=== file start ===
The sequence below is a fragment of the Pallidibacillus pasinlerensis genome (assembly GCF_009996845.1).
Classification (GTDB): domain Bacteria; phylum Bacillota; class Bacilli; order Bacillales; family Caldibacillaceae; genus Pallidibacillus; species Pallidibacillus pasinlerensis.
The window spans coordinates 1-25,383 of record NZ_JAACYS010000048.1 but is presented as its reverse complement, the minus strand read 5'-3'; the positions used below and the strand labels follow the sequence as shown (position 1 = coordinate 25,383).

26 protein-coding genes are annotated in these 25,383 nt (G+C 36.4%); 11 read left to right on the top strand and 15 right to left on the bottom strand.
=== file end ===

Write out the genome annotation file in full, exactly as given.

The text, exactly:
The sequence below is a fragment of the Pallidibacillus pasinlerensis genome (assembly GCF_009996845.1).
Classification (GTDB): domain Bacteria; phylum Bacillota; class Bacilli; order Bacillales; family Caldibacillaceae; genus Pallidibacillus; species Pallidibacillus pasinlerensis.
The window spans coordinates 1-25,383 of record NZ_JAACYS010000048.1 but is presented as its reverse complement, the minus strand read 5'-3'; the positions used below and the strand labels follow the sequence as shown (position 1 = coordinate 25,383).

26 protein-coding genes are annotated in these 25,383 nt (G+C 36.4%); 11 read left to right on the top strand and 15 right to left on the bottom strand.